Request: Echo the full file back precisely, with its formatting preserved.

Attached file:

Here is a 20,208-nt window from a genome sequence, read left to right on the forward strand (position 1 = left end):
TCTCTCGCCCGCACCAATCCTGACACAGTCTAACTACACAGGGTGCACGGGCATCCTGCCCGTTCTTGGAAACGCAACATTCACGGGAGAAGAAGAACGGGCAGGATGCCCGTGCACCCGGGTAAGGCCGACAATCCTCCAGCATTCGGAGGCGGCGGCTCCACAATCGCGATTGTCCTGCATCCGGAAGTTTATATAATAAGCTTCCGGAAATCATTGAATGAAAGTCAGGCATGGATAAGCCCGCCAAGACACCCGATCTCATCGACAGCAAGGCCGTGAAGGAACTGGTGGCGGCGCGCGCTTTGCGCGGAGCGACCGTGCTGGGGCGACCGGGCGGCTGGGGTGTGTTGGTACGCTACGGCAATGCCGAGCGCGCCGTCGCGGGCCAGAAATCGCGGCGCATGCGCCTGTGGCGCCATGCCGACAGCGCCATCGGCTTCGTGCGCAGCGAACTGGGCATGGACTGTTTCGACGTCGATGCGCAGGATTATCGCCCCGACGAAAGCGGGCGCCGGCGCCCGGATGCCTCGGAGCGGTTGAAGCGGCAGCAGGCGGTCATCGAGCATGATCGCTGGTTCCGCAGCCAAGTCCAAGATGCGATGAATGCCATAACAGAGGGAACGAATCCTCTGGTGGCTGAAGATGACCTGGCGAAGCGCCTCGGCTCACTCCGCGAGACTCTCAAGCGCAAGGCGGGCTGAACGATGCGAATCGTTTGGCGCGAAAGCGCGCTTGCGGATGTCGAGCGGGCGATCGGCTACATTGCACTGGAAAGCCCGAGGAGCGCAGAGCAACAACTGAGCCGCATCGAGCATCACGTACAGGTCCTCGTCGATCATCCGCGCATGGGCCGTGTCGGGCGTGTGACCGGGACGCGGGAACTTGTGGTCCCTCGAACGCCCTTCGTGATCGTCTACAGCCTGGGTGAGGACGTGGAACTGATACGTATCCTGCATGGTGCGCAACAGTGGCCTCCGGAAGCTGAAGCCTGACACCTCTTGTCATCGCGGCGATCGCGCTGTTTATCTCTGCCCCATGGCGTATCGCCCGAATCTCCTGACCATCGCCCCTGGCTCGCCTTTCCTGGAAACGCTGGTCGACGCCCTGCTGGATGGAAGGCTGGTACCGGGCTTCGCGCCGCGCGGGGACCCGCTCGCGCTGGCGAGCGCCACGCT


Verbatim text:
Here is a 20,208-nt window from a genome sequence, read left to right on the forward strand (position 1 = left end):
TCTCTCGCCCGCACCAATCCTGACACAGTCTAACTACACAGGGTGCACGGGCATCCTGCCCGTTCTTGGAAACGCAACATTCACGGGAGAAGAAGAACGGGCAGGATGCCCGTGCACCCGGGTAAGGCCGACAATCCTCCAGCATTCGGAGGCGGCGGCTCCACAATCGCGATTGTCCTGCATCCGGAAGTTTATATAATAAGCTTCCGGAAATCATTGAATGAAAGTCAGGCATGGATAAGCCCGCCAAGACACCCGATCTCATCGACAGCAAGGCCGTGAAGGAACTGGTGGCGGCGCGCGCTTTGCGCGGAGCGACCGTGCTGGGGCGACCGGGCGGCTGGGGTGTGTTGGTACGCTACGGCAATGCCGAGCGCGCCGTCGCGGGCCAGAAATCGCGGCGCATGCGCCTGTGGCGCCATGCCGACAGCGCCATCGGCTTCGTGCGCAGCGAACTGGGCATGGACTGTTTCGACGTCGATGCGCAGGATTATCGCCCCGACGAAAGCGGGCGCCGGCGCCCGGATGCCTCGGAGCGGTTGAAGCGGCAGCAGGCGGTCATCGAGCATGATCGCTGGTTCCGCAGCCAAGTCCAAGATGCGATGAATGCCATAACAGAGGGAACGAATCCTCTGGTGGCTGAAGATGACCTGGCGAAGCGCCTCGGCTCACTCCGCGAGACTCTCAAGCGCAAGGCGGGCTGAACGATGCGAATCGTTTGGCGCGAAAGCGCGCTTGCGGATGTCGAGCGGGCGATCGGCTACATTGCACTGGAAAGCCCGAGGAGCGCAGAGCAACAACTGAGCCGCATCGAGCATCACGTACAGGTCCTCGTCGATCATCCGCGCATGGGCCGTGTCGGGCGTGTGACCGGGACGCGGGAACTTGTGGTCCCTCGAACGCCCTTCGTGATCGTCTACAGCCTGGGTGAGGACGTGGAACTGATACGTATCCTGCATGGTGCGCAACAGTGGCCTCCGGAAGCTGAAGCCTGACACCTCTTGTCATCGCGGCGATCGCGCTGTTTATCTCTGCCCCATGGCGTATCGCCCGAATCTCCTGACCATCGCCCCTGGCTCGCCTTTCCTGGAAACGCTGGTCGACGCCCTGCTGGATGGAAGGCTGGTACCGGGCTTCGCGCCGCGCGGGGACCCGCTCGCGCTGGCGAGCGCCACGCT